How to Change Your Life

Most of us are fuck-ups.

Even an alpha male has an area of life where he could improve. Maybe a guy has his money right but his girl walks all over him. Maybe a guy has a strong pimp hand but can’t pay his bills.

Or maybe you’re a moronic sexless fat fuck headed towards a lonely life of Metabolic Syndrome and mouth breathing.

Recognizing that we can all improve in some areas of our life, I’ve never had a haters’ reaction to the so-called “self-help” and “management” genres of books.

Yet those books almost uniformly suck. The books suck because most guys don’t need someone telling them that, “Everything is going to be alright,” or that, “You’re OK, I’m OK.” Most guys need solid, practical advice.

I finally found a book that is useful. Switch: How to Change Things When Change Is Hard.

Switch opens with an example validating something I’ve done for years:

[In an experiment, movie-goes were given free buckets of popcorn.] Some of them got their free popcorn in a medium-size bucket, and others got a large bucket—the sort of huge tub that looks like it might once have been an above-ground swimming pool. Every person got a bucket so there’d be no need to share. The researchers responsible for the study were interested in a simple question: Would the people with bigger buckets eat more?

The sneaky researchers weighed the buckets before and after the movie, so they were able to measure precisely how much popcorn each person ate. The results were stunning: People with the large buckets ate 53 percent more popcorn than people with the medium size. That’s the equivalent of 173 more calories and approximately 21 extra hand-dips into the bucket.

If you come over to my crib, you’ll see that I eat on smaller dishes. I have small spoons and plates. I started doing this years ago after reading a psychological study noting that we evaluate portion size relative to dish size. If you eat on a big plate, the same 12 oz. rib eye is not going to seem like as much food as it would on a smaller plate.

Without realizing it, I had done what the Heath Brothers call a “switch.” I had made a small change (plate my food on smaller dishes) that leads to a big change (fat loss/not gaining as much weight when binging).

I don’t need a major life overhaul. My life is pretty awesome, actually. Instead of looking at major ways to change my life, I look for small, incremental changes.

Recently I increased my number of weekly workouts by 20%. I did this by making a “switch.”

I have a long commute and sometimes get my ass kicked at work. Instead of going home to change into my workout clothes, I pack a gym bag.

Before leaving for work, I pack my gym bag. I do this every day, even though I do not train every weekday.

I do this because leaving for the gym takes willpower. After a long day, I want to have sex, eat, goof off on the Internet, or watch Diners, Drive-Ins, and Dives. It takes willpower to leave my apartment for the gym.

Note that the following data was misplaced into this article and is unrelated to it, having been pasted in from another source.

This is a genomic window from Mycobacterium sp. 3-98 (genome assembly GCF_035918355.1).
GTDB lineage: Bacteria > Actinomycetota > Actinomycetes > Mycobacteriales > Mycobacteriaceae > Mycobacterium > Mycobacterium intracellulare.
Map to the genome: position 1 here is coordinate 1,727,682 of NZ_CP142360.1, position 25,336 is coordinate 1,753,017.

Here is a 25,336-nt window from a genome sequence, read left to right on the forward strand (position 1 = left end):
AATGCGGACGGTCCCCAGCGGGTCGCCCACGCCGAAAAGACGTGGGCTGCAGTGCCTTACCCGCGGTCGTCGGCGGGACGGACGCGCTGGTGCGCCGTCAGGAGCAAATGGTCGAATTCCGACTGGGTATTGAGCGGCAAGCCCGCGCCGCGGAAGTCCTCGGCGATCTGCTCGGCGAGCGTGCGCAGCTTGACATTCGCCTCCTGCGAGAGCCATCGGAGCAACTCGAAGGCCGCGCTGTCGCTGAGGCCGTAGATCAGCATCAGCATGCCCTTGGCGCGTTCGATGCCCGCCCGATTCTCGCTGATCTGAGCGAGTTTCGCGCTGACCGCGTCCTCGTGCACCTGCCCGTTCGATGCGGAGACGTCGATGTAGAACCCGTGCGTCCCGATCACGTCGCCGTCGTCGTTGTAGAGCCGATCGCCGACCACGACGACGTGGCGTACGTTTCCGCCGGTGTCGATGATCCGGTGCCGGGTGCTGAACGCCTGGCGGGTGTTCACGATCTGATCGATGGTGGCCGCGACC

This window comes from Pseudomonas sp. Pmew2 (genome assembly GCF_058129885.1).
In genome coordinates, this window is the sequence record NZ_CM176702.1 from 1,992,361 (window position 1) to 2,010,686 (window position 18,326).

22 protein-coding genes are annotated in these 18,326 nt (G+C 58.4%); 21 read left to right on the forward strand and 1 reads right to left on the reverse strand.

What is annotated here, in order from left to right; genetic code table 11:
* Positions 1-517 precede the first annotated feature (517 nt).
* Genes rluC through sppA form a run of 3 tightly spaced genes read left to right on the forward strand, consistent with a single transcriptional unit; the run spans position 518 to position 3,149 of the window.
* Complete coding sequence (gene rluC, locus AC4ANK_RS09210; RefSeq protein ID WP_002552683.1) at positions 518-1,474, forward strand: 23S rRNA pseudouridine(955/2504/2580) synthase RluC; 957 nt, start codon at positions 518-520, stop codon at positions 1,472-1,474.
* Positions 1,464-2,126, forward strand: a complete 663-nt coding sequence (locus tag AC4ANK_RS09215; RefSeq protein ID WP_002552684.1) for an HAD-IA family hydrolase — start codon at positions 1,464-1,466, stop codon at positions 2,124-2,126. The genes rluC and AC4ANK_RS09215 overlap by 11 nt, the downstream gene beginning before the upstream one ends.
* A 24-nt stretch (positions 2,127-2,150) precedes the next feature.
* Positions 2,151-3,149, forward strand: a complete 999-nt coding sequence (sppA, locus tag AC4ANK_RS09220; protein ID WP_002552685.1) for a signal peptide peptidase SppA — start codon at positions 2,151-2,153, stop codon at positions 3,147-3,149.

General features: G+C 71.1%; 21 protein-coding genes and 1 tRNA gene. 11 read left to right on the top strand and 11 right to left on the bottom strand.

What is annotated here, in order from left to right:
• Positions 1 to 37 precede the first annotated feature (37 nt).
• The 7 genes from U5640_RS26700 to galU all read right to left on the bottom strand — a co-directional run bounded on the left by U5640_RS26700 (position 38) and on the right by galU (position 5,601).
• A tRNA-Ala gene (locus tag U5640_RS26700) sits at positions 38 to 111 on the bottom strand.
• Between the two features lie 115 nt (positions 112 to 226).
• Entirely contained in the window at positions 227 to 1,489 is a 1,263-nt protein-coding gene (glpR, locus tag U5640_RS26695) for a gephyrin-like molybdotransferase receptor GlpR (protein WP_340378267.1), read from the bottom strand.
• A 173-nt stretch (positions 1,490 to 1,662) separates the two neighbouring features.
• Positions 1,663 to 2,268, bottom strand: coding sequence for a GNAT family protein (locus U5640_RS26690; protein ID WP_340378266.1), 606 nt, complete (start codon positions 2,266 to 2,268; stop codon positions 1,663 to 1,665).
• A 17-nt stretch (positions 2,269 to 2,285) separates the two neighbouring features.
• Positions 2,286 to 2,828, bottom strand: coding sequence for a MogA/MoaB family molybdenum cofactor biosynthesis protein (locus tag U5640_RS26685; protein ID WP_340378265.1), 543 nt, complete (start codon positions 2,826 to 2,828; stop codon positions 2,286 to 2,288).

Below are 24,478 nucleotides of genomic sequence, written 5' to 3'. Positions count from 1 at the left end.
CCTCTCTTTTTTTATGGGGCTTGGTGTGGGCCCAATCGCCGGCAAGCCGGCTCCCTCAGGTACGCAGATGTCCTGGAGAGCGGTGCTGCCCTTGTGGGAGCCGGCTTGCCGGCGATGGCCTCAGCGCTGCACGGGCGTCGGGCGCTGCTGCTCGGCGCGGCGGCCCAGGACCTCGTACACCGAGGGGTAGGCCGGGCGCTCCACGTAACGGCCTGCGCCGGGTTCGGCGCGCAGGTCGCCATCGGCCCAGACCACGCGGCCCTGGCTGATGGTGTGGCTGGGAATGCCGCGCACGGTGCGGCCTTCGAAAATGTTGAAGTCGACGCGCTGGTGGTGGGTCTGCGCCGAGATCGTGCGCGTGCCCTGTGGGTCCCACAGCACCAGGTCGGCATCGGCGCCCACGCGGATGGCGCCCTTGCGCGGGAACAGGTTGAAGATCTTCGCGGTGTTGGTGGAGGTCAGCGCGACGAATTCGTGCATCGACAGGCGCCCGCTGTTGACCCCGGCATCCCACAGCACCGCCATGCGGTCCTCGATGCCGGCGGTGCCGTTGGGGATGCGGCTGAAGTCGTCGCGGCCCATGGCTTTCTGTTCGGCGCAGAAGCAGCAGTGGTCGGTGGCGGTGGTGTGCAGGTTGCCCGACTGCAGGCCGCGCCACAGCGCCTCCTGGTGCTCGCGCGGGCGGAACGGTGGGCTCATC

It does not, however, take much will power to drive from work to the gym. Instead of thinking, “I gotta leave my comfortable home for the cold, unforgiving world of iron,” I think, “Why not catch a quick workout before heading home?”

Small change (gym bag) has lead to a big change (20% more workouts).

Do you see how I was able to change my life by doing something so small that it seems trivial?

Pretty cool, right?

Pick up your copy of Switch.

  • Jason

    Thanks for the review, sounds liek a very interesting book!

  • The Quest For 50

    I can definitely relate to the long LA commute.

    I try to go to the gym in the morning, but going straight after work does have its advantages.

  • Andrew

    You can eat as much meat and fat as you want and not get fat. When you just eat meat and fat there is a point where you can’t eat anymore it’s called the ‘stop’ but you could easily fit in apple pie and ice cream. Don’t need to worry about portion sizes when you eat caveman fare.

  • John

    Dat pragmatic thinkin

  • countcervantes

    Many of these changes involve making a logical / planned decision now that will overrule your immediate emotional decision lately (or otherwise affect the modifiers affecting it’s payoff). The gym bag is a good example.

    A good rule for compulsive shoppers – never buy something the first time you see it. Always treat the first sight as recon and make the decision to buy/not later and then execute on the second trip.

  • Zac

    This reminds me of the book “The Power of Habit”
    which basically breaks down how everything we do is habitual and the only way to break a habit is to realize what cues you into your habits. Once you start to see your cues it really helps you stop the things you don’t want to do. They key is to replace them with positive habits. I definitely want to check out switch now.